‘JFK Revisited: Through the Looking Glass’ is a dense and detailed return to the conspiracy 30 years after Oliver Stone’s masterpiece [Cannes Review]
In the 30 years since JFK made global headlines for its excoriation of the military-industrial complex – and garnered eight Oscar nominations for its trouble – Oliver Stone hasn’t surrendered an inch. The filmmaker behind Platoon and Nixon says in his new film JFK Revisited: Through the Looking Glass that the “conspiracy theories” which first fed unconventional thinking on Kennedy’s 1963 assassination have become “conspiracy facts.”
To a large degree, Stone is right. The Assassination Records Review Board (ARRB) set up in 1992 amid a flurry of renewed interest in the assassination has steadily published previously classified documents which give more credence to the notion Kennedy may have been executed by the CIA as part of an effort to expand America’s military interventions abroad. That rationale is a crucial aspect of Stone’s original film: that the Kennedy brothers were the first White House occupants since World War Two to sincerely oppose American interventionism, and haven’t been matched since, is the strongest argument existing that the defence establishment acted to replace Kennedy with the more battle-ready Lyndon B. Johnson. Shortly after Kennedy was killed, the US vastly expanded its phony case for a full-scale invasion of Vietnam. The rest is history.
JFK Revisited was made and released not to mark any specific new findings by the Review Board or anybody else, but rather to take stock of the assassination’s historiography in the three decades since Stone’s film broke the case wide open. There’s some unnecessary relitigating over the whitewash Warren Report, which found no plot to kill the president while wilfully ignoring key evidence tying Lee Harvey Oswald and his own assassin, Jack Ruby, to the CIA. That ex-CIA director Allen Dulles was a key member of the Warren Report is a clear enough sign of a cover-up. But this was all dealt with in the feature film JFK itself, so Stone spending time pointing this out once again feels like a waste of time. JFK Revisited clocks in at under two hours, although the director has said a four-hour version also exists. With plenty of detail not only about the assassination but Kennedy’s murky autopsy and previous plots to kill him in the weeks before November 22, it’s clear Stone and his producers have embarked on a thesis-sized deep dive back into the archives. For history buffs and conspiracists alike, it’s a joy. But for the less easily persuadable, that level of detail could become a little tiresome.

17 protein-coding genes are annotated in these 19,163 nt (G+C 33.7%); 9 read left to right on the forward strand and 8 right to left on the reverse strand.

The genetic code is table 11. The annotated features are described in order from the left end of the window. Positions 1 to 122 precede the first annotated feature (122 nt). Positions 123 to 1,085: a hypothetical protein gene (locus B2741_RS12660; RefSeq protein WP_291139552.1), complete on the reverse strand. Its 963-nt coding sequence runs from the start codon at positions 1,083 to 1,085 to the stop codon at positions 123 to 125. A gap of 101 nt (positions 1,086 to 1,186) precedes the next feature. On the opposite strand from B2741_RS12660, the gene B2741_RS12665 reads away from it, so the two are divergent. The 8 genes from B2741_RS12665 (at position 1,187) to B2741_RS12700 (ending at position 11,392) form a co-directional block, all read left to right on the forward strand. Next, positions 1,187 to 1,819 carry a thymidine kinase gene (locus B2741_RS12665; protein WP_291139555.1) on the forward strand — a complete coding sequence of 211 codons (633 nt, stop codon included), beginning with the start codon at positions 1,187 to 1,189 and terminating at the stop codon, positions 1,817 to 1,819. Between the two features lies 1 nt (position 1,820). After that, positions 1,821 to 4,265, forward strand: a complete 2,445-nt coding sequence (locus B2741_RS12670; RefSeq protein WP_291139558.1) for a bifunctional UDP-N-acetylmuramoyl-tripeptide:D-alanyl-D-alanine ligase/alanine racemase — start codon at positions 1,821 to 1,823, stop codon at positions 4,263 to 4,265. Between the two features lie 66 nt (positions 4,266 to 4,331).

The best moments in JFK Revisited are, frankly, Stone’s use of scenes from the original movie. Kevin Costner’s famous courtroom monologue about justice as an “individual act” rather than a pre-existing apparatus has aged fantastically well. Nods are made to the Trump administration and even America’s new frontier on civil rights. It all serves as a reminder to rewatch Stone’s original masterpiece, rather than go back into the library of assassination material.
After all, the assassination itself was never quite Stone’s main interest. The director’s original film targets the shadowy defence establishment’s ability to conduct illegal covert operations, and kill the president if it wanted to, as much as point the finger to a specific plot. JFK Revisited is much the same, lambasting the CIA and FBI’s intellectual laziness toward essential classified material as much as alleging the involvement of Clay Shaw and the Cuban campaigners. It’s this rejection of American policymaking in general which made JFK so iconoclastic. It’s encouraging to see Stone hasn’t left it behind. The sound perspective of Kevin Costner’s Jim Garrison is also missing, with Stone’s own investigative angle taking precedent. That reflects a desire to return to the assassination as a widely accepted plot, rather than persuade Americans anything suspicious happened at all, as JFK sets out to do. This gives JFK Revisited the impression of an ideological victory lap – and a somewhat deserved one, too. As the late Donald Rumsfeld might say, there are still many unknown unknowns about the JFK assassination. Oliver Stone still has an appetite to find them.
This review is from the 74th Cannes Film Festival.